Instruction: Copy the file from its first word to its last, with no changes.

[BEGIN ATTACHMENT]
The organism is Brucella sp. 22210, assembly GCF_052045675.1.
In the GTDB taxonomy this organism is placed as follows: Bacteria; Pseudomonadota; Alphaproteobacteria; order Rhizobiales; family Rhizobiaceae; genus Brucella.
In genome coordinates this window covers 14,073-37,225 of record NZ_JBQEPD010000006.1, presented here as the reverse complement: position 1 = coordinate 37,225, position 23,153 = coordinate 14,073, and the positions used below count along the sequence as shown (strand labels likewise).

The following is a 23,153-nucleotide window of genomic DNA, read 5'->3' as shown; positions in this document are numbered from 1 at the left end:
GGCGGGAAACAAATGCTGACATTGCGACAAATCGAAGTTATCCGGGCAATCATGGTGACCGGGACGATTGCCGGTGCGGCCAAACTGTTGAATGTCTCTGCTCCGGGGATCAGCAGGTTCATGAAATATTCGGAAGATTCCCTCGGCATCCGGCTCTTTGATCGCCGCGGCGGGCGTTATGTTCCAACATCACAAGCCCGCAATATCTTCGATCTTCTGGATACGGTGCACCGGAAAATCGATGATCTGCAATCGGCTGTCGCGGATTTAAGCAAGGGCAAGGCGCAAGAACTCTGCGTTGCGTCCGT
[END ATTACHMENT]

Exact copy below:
The organism is Brucella sp. 22210, assembly GCF_052045675.1.
In the GTDB taxonomy this organism is placed as follows: Bacteria; Pseudomonadota; Alphaproteobacteria; order Rhizobiales; family Rhizobiaceae; genus Brucella.
In genome coordinates this window covers 14,073-37,225 of record NZ_JBQEPD010000006.1, presented here as the reverse complement: position 1 = coordinate 37,225, position 23,153 = coordinate 14,073, and the positions used below count along the sequence as shown (strand labels likewise).

The following is a 23,153-nucleotide window of genomic DNA, read 5'->3' as shown; positions in this document are numbered from 1 at the left end:
GGCGGGAAACAAATGCTGACATTGCGACAAATCGAAGTTATCCGGGCAATCATGGTGACCGGGACGATTGCCGGTGCGGCCAAACTGTTGAATGTCTCTGCTCCGGGGATCAGCAGGTTCATGAAATATTCGGAAGATTCCCTCGGCATCCGGCTCTTTGATCGCCGCGGCGGGCGTTATGTTCCAACATCACAAGCCCGCAATATCTTCGATCTTCTGGATACGGTGCACCGGAAAATCGATGATCTGCAATCGGCTGTCGCGGATTTAAGCAAGGGCAAGGCGCAAGAACTCTGCGTTGCGTCCGT